Jeff Bezos’ rocket company, Blue Origin, has announced its first paying customer. Oliver Daemen is an 18-year-old Dutch teenager who is about to be the youngest person to ever travel to space.
Daemen will be joining Jeff and his brother Mark Bezos, as well as pilot Wally Funk on July 20th.
Funk will also be breaking the record for oldest individual to go to space at 82-years-old. Funk is famous for being a member of Mercury 13, a group of all female pilots who, in the 1960’s, underwent testing to determine whether women could handle space travel or not. Even though the group of women performed just as well as NASA’s Mercury 7, the male counterpart to Mercury 13, they were rejected for being women.
Funk is breaking the age record previously set by astronaut and senator John Glenn who traveled to space in 1998 at the age of 77. Daemen will be breaking the record previously set by Ghermon Titov, who was just 25 when he went into space for a four month mission.
The Federal Aviation Administration approved of the Blue Origin launch this Monday, just one say after billionaire Richard Branson flew to the edge of space aboard his rocket-powered vehicle developed by Virgin Galactic.
Virgin Galactic, like Blue Origin, plans to start flying paying customers up to the edge of space. Daemen was able to secure his spot on Blue Origin after the individual who won an auction for a seat on the rocket had to withdraw due to scheduling conflicts. The original individual paid $28 million for the oppurtunity.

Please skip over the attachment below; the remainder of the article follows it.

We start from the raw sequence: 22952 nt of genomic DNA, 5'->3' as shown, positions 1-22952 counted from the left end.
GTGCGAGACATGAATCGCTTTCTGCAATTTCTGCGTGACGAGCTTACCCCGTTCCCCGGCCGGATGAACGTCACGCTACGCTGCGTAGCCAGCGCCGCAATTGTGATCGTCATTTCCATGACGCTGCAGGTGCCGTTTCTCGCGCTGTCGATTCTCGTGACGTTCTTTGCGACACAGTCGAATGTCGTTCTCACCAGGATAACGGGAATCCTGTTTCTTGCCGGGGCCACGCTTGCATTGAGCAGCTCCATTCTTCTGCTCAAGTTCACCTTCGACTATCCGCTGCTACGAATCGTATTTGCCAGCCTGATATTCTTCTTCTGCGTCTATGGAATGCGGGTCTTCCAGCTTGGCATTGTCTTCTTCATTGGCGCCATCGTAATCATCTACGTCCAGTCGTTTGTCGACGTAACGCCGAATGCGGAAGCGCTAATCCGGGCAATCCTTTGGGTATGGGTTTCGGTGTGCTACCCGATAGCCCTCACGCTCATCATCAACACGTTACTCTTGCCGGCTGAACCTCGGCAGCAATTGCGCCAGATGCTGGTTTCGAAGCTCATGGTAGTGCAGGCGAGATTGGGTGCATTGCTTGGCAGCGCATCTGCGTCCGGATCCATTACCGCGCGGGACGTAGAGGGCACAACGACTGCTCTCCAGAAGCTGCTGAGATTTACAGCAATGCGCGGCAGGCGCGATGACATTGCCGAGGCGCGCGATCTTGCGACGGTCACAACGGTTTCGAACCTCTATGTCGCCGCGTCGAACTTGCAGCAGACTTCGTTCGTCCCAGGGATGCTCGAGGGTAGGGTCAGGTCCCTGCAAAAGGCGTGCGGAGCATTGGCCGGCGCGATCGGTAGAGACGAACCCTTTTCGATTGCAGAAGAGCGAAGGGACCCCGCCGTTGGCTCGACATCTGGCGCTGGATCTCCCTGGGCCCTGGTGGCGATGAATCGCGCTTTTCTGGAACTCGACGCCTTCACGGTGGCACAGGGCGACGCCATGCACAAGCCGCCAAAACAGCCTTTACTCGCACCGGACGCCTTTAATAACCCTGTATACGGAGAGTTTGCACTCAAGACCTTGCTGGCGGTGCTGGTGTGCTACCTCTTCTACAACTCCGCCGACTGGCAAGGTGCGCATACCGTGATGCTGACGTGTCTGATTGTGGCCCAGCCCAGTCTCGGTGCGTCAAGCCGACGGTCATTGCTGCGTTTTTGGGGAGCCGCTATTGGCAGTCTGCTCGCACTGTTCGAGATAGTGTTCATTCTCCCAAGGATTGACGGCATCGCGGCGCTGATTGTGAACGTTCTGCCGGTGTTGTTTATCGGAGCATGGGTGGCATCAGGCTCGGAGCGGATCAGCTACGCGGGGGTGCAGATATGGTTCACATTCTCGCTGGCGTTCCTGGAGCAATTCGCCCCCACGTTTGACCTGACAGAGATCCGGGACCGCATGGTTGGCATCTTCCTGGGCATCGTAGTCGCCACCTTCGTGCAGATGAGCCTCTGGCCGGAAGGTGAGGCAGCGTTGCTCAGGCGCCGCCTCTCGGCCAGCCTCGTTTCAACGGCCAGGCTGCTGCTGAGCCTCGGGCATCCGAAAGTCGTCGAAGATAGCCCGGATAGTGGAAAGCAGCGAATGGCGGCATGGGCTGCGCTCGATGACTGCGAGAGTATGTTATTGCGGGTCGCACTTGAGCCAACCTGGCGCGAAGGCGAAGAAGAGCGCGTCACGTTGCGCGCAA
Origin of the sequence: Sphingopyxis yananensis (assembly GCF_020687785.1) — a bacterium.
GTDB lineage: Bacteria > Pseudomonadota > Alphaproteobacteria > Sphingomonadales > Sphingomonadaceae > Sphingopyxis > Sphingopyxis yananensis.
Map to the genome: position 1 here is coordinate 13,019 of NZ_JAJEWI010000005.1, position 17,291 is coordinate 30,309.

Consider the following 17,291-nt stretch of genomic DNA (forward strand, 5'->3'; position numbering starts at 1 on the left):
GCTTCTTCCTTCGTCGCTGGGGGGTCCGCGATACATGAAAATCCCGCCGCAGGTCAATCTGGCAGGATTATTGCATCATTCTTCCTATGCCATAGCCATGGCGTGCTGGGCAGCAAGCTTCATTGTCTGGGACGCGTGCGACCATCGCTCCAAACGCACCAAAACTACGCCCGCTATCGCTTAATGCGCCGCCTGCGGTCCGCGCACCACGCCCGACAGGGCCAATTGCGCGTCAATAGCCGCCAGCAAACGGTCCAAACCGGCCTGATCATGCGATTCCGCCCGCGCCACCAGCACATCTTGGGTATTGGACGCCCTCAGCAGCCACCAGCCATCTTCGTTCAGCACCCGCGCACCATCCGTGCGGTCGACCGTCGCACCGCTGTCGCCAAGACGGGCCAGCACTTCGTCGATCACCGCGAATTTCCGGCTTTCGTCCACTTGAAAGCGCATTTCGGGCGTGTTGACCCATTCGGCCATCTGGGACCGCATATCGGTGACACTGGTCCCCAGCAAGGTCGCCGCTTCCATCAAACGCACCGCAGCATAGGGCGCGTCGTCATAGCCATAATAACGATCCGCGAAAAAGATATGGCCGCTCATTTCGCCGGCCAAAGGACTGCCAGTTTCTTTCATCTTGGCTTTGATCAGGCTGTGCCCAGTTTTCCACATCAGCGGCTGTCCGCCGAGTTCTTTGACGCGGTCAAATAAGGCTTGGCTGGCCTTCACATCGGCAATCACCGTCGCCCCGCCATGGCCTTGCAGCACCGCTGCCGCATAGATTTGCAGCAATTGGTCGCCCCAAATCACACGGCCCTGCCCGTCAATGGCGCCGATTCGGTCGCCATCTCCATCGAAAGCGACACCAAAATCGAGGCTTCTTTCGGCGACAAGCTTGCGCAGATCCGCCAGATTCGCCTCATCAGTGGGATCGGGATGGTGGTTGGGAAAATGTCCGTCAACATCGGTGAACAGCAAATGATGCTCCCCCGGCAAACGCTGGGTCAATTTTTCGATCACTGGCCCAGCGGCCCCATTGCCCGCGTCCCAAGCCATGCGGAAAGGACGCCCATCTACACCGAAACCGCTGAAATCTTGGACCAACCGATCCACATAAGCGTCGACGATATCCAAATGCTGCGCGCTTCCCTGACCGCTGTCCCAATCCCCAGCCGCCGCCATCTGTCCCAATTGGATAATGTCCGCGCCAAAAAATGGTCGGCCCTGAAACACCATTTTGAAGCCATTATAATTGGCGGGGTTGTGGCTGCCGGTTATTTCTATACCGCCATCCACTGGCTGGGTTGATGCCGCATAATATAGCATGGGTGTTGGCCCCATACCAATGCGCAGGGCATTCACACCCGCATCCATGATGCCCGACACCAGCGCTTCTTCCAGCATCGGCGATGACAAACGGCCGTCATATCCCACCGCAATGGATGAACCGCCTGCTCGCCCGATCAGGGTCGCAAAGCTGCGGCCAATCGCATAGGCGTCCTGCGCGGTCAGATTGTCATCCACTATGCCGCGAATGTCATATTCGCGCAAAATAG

“We thank the auction winner for their generous support of Club for the Future and are honored to welcome Oliver to fly with us on New Shepard. This marks the beginning of commercial operations for New Shepard, and Oliver represents a new generation of people who will help us build a road to space,” Blue Origin CEO Bob Smith said.
“I am super excited to be going to space and joining Jeff Bezos, Mark Bezos, and Wally Funk on the first Blue Origin crewed flight.”
A Blue origin spokesperson told the media that Daemen “was a participant in the auction and had secured a seat on the second flight. We moved him up when this seat on the first flight became available,” the spokesperson said.
Eric Mastrota is a Contributing Editor at The National Digest based in New York. A graduate of SUNY New Paltz, he reports on world news, culture, and lifestyle. You can reach him at email@example.com.